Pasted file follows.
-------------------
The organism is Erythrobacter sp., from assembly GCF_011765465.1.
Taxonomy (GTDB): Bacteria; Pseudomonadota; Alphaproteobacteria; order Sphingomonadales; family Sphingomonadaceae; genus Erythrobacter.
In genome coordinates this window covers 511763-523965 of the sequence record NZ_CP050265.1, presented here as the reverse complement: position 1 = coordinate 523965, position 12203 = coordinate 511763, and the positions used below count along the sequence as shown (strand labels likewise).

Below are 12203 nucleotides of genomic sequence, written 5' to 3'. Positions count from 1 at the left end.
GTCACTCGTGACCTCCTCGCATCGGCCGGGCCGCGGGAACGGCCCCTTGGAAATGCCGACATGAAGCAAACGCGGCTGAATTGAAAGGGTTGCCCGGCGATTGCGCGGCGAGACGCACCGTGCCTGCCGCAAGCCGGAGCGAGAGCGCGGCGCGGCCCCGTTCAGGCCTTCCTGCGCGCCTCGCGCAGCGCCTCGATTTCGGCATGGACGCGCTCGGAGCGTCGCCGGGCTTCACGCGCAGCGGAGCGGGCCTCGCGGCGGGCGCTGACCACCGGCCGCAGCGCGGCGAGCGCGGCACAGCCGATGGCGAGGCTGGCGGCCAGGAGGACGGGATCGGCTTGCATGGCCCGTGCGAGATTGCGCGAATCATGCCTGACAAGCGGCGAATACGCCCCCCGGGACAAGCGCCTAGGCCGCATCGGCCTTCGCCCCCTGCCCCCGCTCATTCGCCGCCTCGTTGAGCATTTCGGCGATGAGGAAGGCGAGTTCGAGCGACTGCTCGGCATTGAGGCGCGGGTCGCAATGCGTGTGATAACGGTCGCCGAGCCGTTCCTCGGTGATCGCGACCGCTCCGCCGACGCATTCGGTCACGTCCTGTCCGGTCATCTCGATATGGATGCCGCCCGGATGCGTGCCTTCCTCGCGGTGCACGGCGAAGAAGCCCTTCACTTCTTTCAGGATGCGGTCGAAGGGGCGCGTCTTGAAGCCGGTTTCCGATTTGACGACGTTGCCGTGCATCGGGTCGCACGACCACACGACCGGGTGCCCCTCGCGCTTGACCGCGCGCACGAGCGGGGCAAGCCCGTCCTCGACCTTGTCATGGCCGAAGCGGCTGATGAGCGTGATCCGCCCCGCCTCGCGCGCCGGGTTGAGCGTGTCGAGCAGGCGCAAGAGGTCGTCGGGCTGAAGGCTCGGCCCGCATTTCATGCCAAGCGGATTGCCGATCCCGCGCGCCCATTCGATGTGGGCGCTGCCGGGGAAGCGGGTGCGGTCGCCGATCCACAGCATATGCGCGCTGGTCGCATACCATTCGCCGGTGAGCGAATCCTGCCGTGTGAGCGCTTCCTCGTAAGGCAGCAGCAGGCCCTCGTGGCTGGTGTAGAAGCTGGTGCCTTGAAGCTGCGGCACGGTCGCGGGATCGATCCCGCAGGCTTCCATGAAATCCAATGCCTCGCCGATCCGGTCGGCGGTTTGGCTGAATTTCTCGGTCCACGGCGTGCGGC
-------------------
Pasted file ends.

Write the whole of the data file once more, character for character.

The organism is Erythrobacter sp., from assembly GCF_011765465.1.
Taxonomy (GTDB): Bacteria; Pseudomonadota; Alphaproteobacteria; order Sphingomonadales; family Sphingomonadaceae; genus Erythrobacter.
In genome coordinates this window covers 511763-523965 of the sequence record NZ_CP050265.1, presented here as the reverse complement: position 1 = coordinate 523965, position 12203 = coordinate 511763, and the positions used below count along the sequence as shown (strand labels likewise).

Below are 12203 nucleotides of genomic sequence, written 5' to 3'. Positions count from 1 at the left end.
GTCACTCGTGACCTCCTCGCATCGGCCGGGCCGCGGGAACGGCCCCTTGGAAATGCCGACATGAAGCAAACGCGGCTGAATTGAAAGGGTTGCCCGGCGATTGCGCGGCGAGACGCACCGTGCCTGCCGCAAGCCGGAGCGAGAGCGCGGCGCGGCCCCGTTCAGGCCTTCCTGCGCGCCTCGCGCAGCGCCTCGATTTCGGCATGGACGCGCTCGGAGCGTCGCCGGGCTTCACGCGCAGCGGAGCGGGCCTCGCGGCGGGCGCTGACCACCGGCCGCAGCGCGGCGAGCGCGGCACAGCCGATGGCGAGGCTGGCGGCCAGGAGGACGGGATCGGCTTGCATGGCCCGTGCGAGATTGCGCGAATCATGCCTGACAAGCGGCGAATACGCCCCCCGGGACAAGCGCCTAGGCCGCATCGGCCTTCGCCCCCTGCCCCCGCTCATTCGCCGCCTCGTTGAGCATTTCGGCGATGAGGAAGGCGAGTTCGAGCGACTGCTCGGCATTGAGGCGCGGGTCGCAATGCGTGTGATAACGGTCGCCGAGCCGTTCCTCGGTGATCGCGACCGCTCCGCCGACGCATTCGGTCACGTCCTGTCCGGTCATCTCGATATGGATGCCGCCCGGATGCGTGCCTTCCTCGCGGTGCACGGCGAAGAAGCCCTTCACTTCTTTCAGGATGCGGTCGAAGGGGCGCGTCTTGAAGCCGGTTTCCGATTTGACGACGTTGCCGTGCATCGGGTCGCACGACCACACGACCGGGTGCCCCTCGCGCTTGACCGCGCGCACGAGCGGGGCAAGCCCGTCCTCGACCTTGTCATGGCCGAAGCGGCTGATGAGCGTGATCCGCCCCGCCTCGCGCGCCGGGTTGAGCGTGTCGAGCAGGCGCAAGAGGTCGTCGGGCTGAAGGCTCGGCCCGCATTTCATGCCAAGCGGATTGCCGATCCCGCGCGCCCATTCGATGTGGGCGCTGCCGGGGAAGCGGGTGCGGTCGCCGATCCACAGCATATGCGCGCTGGTCGCATACCATTCGCCGGTGAGCGAATCCTGCCGTGTGAGCGCTTCCTCGTAAGGCAGCAGCAGGCCCTCGTGGCTGGTGTAGAAGCTGGTGCCTTGAAGCTGCGGCACGGTCGCGGGATCGATCCCGCAGGCTTCCATGAAATCCAATGCCTCGCCGATCCGGTCGGCGGTTTGGCTGAATTTCTCGGTCCACGGCGTGCGGC